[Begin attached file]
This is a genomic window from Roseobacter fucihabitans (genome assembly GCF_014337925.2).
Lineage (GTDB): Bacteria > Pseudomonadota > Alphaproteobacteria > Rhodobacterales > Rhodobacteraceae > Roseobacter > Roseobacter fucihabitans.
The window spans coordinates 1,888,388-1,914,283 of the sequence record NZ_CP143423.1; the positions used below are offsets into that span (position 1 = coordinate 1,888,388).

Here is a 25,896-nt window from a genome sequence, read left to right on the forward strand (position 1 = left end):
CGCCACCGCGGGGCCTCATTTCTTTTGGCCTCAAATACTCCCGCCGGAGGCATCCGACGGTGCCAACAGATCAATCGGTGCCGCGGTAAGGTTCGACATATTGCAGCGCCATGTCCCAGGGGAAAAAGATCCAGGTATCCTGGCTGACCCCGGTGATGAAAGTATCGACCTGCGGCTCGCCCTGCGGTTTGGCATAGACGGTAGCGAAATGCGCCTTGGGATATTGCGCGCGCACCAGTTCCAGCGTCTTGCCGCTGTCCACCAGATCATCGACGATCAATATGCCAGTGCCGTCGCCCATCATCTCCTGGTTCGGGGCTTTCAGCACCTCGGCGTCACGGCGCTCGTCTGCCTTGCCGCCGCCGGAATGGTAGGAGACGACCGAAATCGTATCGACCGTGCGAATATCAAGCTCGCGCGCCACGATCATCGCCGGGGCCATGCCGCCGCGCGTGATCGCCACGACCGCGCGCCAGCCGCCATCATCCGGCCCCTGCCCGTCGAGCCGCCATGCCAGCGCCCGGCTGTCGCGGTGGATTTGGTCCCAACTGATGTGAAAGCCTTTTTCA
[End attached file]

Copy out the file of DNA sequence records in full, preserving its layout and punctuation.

This is a genomic window from Roseobacter fucihabitans (genome assembly GCF_014337925.2).
Lineage (GTDB): Bacteria > Pseudomonadota > Alphaproteobacteria > Rhodobacterales > Rhodobacteraceae > Roseobacter > Roseobacter fucihabitans.
The window spans coordinates 1,888,388-1,914,283 of the sequence record NZ_CP143423.1; the positions used below are offsets into that span (position 1 = coordinate 1,888,388).

Here is a 25,896-nt window from a genome sequence, read left to right on the forward strand (position 1 = left end):
CGCCACCGCGGGGCCTCATTTCTTTTGGCCTCAAATACTCCCGCCGGAGGCATCCGACGGTGCCAACAGATCAATCGGTGCCGCGGTAAGGTTCGACATATTGCAGCGCCATGTCCCAGGGGAAAAAGATCCAGGTATCCTGGCTGACCCCGGTGATGAAAGTATCGACCTGCGGCTCGCCCTGCGGTTTGGCATAGACGGTAGCGAAATGCGCCTTGGGATATTGCGCGCGCACCAGTTCCAGCGTCTTGCCGCTGTCCACCAGATCATCGACGATCAATATGCCAGTGCCGTCGCCCATCATCTCCTGGTTCGGGGCTTTCAGCACCTCGGCGTCACGGCGCTCGTCTGCCTTGCCGCCGCCGGAATGGTAGGAGACGACCGAAATCGTATCGACCGTGCGAATATCAAGCTCGCGCGCCACGATCATCGCCGGGGCCATGCCGCCGCGCGTGATCGCCACGACCGCGCGCCAGCCGCCATCATCCGGCCCCTGCCCGTCGAGCCGCCATGCCAGCGCCCGGCTGTCGCGGTGGATTTGGTCCCAACTGATGTGAAAGCCTTTTTCA